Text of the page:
Massive amounts of methane are being released from the East Siberian Arctic Shelf, twice as much as estimated just a few years ago, according to a new study led by Alaska-based scientists and published in the journal Nature Geoscience.
The study, led by Natalia Shakhova and Igor Semiletov of the University of Alaska Fairbanks’ International Arctic Research Center, puts the annual methane releases from the region at 17 teragrams and raises the specter of yet-faster warming to come.
While methane releases from around the Arctic are worrisome to scientists who warn of a potential methane time bomb, the East Siberian Arctic Shelf (ESAS) is a particular threat, Shakhova said in an email. That area “is indeed the most vulnerable part of the entire Arctic,” she said.
Methane is a far-more-potent greenhouse gas than carbon dioxide — 30 times more powerful. Large releases of methane threaten to unleash what scientists call a “positive feedback loop,” with trapped heat causing more thawing of permafrost that releases yet more gases to continue heating up the earth.
And the East Siberian Shelf is a particularly worrisome methane source, Shakhova said, because the methane is being held in place by an increasingly leaky permafrost layer.
Arctic warming twice as fast
“The ESAS is unique because it is the largest and the shallowest shelf of the world’s oceans; methane storage there is the largest on the planet. Besides, global warming, which is thought to be induced by human activity, causes (the) Arctic to warm twice as fast as the rest of the globe and this warming is especially pronounced in the ESAS. This is why atmospheric concentrations of methane above the Arctic is the highest ever measured during the history of our planet,” she said.
The sea has average depths of only 50 meters, she said. During cold-climate epochs, such as the last Ice Age, it was a coastal plain. But Holocene-epoch inundation of water over that former coastal plain weakens the permafrost because water is much warmer than Arctic air, she said. That makes permafrost thaw, converting frozen methane to gas, she said. “That is why methane starts releasing to the shelf water as vigorous bubbling,” Shakhova said.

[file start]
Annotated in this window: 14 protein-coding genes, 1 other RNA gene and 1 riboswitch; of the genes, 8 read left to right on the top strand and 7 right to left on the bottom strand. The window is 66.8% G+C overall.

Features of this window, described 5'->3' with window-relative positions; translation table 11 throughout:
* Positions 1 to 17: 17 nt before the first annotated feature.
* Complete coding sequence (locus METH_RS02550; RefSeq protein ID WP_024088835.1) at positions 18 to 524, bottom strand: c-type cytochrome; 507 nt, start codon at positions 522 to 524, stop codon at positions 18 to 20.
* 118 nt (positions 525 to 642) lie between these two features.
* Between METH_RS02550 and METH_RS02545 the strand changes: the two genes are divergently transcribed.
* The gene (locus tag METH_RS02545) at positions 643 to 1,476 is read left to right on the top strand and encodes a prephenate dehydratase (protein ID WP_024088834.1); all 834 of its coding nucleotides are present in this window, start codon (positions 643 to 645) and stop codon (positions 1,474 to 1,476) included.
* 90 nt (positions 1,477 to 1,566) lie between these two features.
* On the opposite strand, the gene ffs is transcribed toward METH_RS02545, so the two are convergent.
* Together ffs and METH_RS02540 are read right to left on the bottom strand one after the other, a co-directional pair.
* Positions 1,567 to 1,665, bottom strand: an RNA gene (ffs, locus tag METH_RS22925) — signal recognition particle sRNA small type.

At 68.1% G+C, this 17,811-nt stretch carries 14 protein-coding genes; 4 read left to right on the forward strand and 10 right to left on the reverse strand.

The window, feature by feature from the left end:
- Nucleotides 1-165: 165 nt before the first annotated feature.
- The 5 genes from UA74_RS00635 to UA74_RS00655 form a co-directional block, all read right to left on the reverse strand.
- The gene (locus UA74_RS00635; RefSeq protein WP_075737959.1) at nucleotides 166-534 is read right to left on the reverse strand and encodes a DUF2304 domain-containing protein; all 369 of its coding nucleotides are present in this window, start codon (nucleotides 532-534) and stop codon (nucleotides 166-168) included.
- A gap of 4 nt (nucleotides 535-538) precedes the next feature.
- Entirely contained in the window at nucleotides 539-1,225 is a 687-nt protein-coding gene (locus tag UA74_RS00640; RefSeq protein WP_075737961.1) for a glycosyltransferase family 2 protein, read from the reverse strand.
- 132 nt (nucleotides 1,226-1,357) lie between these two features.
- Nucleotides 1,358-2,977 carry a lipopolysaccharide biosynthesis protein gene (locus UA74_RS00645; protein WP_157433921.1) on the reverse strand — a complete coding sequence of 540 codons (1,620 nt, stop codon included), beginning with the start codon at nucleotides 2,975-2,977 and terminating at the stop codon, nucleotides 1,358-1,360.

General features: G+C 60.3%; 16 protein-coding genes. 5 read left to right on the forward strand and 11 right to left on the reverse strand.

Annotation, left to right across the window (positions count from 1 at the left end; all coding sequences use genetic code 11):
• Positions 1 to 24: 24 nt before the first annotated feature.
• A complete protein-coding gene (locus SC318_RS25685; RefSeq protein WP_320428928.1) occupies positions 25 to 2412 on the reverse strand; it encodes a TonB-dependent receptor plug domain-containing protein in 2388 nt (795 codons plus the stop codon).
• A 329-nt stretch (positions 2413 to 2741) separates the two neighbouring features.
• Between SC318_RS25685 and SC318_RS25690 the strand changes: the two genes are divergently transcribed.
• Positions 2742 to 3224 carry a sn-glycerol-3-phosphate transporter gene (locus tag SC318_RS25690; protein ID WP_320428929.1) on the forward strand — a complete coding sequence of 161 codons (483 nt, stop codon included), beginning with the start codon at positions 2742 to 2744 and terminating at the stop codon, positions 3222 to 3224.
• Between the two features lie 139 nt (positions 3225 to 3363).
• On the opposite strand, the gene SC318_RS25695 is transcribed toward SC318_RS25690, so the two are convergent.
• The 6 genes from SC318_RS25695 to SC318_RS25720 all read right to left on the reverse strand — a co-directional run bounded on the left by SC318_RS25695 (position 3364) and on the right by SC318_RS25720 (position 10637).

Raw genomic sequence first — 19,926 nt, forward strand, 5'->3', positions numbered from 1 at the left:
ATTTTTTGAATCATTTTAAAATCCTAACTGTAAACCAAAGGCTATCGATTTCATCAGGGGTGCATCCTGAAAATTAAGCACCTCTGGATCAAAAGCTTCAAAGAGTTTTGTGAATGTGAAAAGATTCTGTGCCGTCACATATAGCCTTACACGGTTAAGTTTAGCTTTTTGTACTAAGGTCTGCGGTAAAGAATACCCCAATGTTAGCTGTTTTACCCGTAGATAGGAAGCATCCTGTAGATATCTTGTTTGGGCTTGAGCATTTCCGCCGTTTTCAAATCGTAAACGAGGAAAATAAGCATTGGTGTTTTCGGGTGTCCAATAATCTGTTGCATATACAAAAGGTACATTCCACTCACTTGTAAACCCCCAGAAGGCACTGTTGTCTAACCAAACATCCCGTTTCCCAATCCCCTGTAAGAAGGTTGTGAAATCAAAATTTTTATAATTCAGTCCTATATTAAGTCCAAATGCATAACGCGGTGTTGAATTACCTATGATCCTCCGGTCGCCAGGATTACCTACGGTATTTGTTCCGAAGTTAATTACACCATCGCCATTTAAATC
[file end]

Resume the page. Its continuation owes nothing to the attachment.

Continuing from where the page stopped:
Just three years ago, in a study published by Science magazine, Shakhova and her colleagues estimated the East Siberian Arctic Shelf releases to be about 8 teragrams, a figure derived in large part by modeling. A teragram equals 1 million metric tons, or about 1.1 million short tons.
The latest estimate uses measurements based on expeditions to the site, where research team members used several techniques to measure methane releases. Those techniques included sonar and visual images of methane bubbles, air and water sampling, seafloor drilling and temperature readings, according to a statement released by UAF.
The researchers also found evidence that water-churning storms cause bursts of methane releases from the punctured permafrost.
The findings, Shakhova noted in her email, are sobering. “These findings are indeed very disturbing because what we are able to currently approach is likely to be only the top of the iceberg. Methane releases from the ESAS to the atmosphere will significantly increase over time,” she said. “This does not mean that we can not do anything about it. We can develop technology to recover methane preserved in the seabed and use it as fuel, for example.”
Another newly released study finds higher-than-expected methane emissions in the United States. That study, published online Monday in the Proceedings of the National Academy of Sciences, found that human-caused emissions of the potent greenhouse gas in the nation are up to 50 percent higher than estimated by the Environmental Protection Agency.
The discrepancy between EPA estimates and actual methane emissions are “particularly pronounced” in the southcentral states of the Lower 48, the study said. Researchers cited the “animal husbandry and fossil fuel” industries — including oil and gas production and cattle ranching — as major sources of methane.
Contact Yereth Rosen at yereth(at)alaskadispatch.com